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notes on ...

Notes on "P.S. I Love You"


Notes on ... Series #30.1 (PSILY.1)
  by Alan W. Pollack
       Key: D Major (with Aeolian inflections)
     Meter: 4/4
      Form: Intro | Verse | Verse | Bridge | Verse | Bridge |
                  | Verse | Outro (complete ending)
        CD: "Please Please Me", Track 9 (Parlophone CDP7 46435-2)
  Recorded: 11th September 1962, Abbey Road 2
UK-release: 5th October 1962 (B Single / "Love Me Do")
US-release: 27th April 1964 (B Single / "Love Me Do")

General Points of Interest


Style and Form

  Next note The form is virtually identical to that of "Misery", with two bridges separated by only one verse. Even though "P.S. I Love You" uses a much richer set of chords than "Misery", its verse section is still quite bound to the home key, and for that matter, so is its bridge. Therefore, the same avoidance of harmonic claustrophobia would seem equally applicable to both songs, in terms of dispensing with an extra verse section before the second bridge.
  Next note An unusual and creative formal touch here is the way that the intro turns out to be a subtle variation of the bridge.
  Next note The lyrics of the four verses create a relatively clunky pattern of ABAB; compare with "In Spite Of All The Danger", of all things.
  Next note Rhythmic attack is virtually always right on the downbeat in this song. The little grace note ahead of the bar in the first syllable of the word "remember" stands out in contrast.

Melody and Harmony

  Next note The intro tune here has a melodic kink around the seventh degree of the scale (C#) similar to what we saw in the verse of "She Loves You". The beginning of the verse traverses an entire octave, scale-wise and with a couple of juicy appoggiaturas, only to balance it out at the end with an upward leap of the same octave.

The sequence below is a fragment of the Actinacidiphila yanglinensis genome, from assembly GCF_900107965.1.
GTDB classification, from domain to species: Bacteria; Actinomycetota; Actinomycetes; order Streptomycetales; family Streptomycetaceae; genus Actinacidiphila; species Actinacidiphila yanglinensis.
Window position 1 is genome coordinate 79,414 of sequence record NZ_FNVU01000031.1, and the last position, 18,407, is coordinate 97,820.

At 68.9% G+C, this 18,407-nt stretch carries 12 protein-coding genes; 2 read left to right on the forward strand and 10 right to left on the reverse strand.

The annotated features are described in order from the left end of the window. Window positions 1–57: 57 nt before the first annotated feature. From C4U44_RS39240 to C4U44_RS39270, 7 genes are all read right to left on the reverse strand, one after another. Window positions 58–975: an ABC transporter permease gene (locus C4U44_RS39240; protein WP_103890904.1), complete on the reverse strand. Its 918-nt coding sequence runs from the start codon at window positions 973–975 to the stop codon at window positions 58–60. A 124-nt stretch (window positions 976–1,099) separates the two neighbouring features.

Next note The group of chords used in this song is much more exotic than what we've seen in the other very early period songs we've looked at. In addition to the standard fare of what is diatonically available within the home key, we have the chords of the flat-VI (B-flat) and flat-VII (C-Major), both of which may be said, in theoretical terms, to be borrowed from the parallel minor key of d. The very use of these chords lends an exotic mixed-mode feeling to the song.
  Next note The strangest chord of all in the song is the dominant seventh chord on C#, employed in the intro as a surrogate "V." The naturally occurring chord on C# in the key of D is a diminished seventh chord and that VII chord works nicely as a substitute V because it is the sonic equivalent of the V7 chord with the root note missing. In modifying the C#-diminished chord into a dominant seventh, the Boys throw us a curve ball in that you'd sooner expect the latter chord to resolve to the key of F#. Against all textbook rules and logic, they rely on the stepwise movement of all voices (C# -» D, E# -» F#, G# -» A, and B -» A) to make it "work." Still, coming right at the beginning as it does, it's an attention grabber.
  Next note In addition to the chord choices, we find that several of the chord progressions in this song are unusual. We're used to finding in the typical early Beatles song such as "I Saw Her Standing There", the pervasive influence of I -» VI -» V sorts of chord progressions which convey a strong sense of directed kinetic motion that is the musical equivalent of Hemingway's much celebrated use of transitive verbs. Here, in "P.S. I Love You", we find two different types of unusual chord progressions.
  Next note The first unusual type of progression is called a "chord stream", characterized by sliding, stepwise root movement from chord to chord. In the verse section, we find I -» ii -» I, and flat-VI -» flat-VII -» I as examples. This is a technique is most closely associated with either early twentieth century Impressionism or Jazz and it happens to break one of the standard old-fashioned rules against using parallel octaves and fifths between chords. Aesthetically, it suggests a languid sensuality.
  Next note The second unusual type of progression is called a "deceptive cadence", characterized by the V (dominant) being followed by something other than the I chord. In the verse section, yet again, we find examples of the V being resolved in one case to the plain vi chord, and later on to the flat-VI. Aesthetically, it suggests a last minute retreat from coming to closure; a musical approach/avoidance.


  Next note The look and feel here is decidedly not that of rock-n-roll. It's rather more like lounge-pop or Latin dance music, in large part due to the tempo, beat, and choice of percussion instrumentation.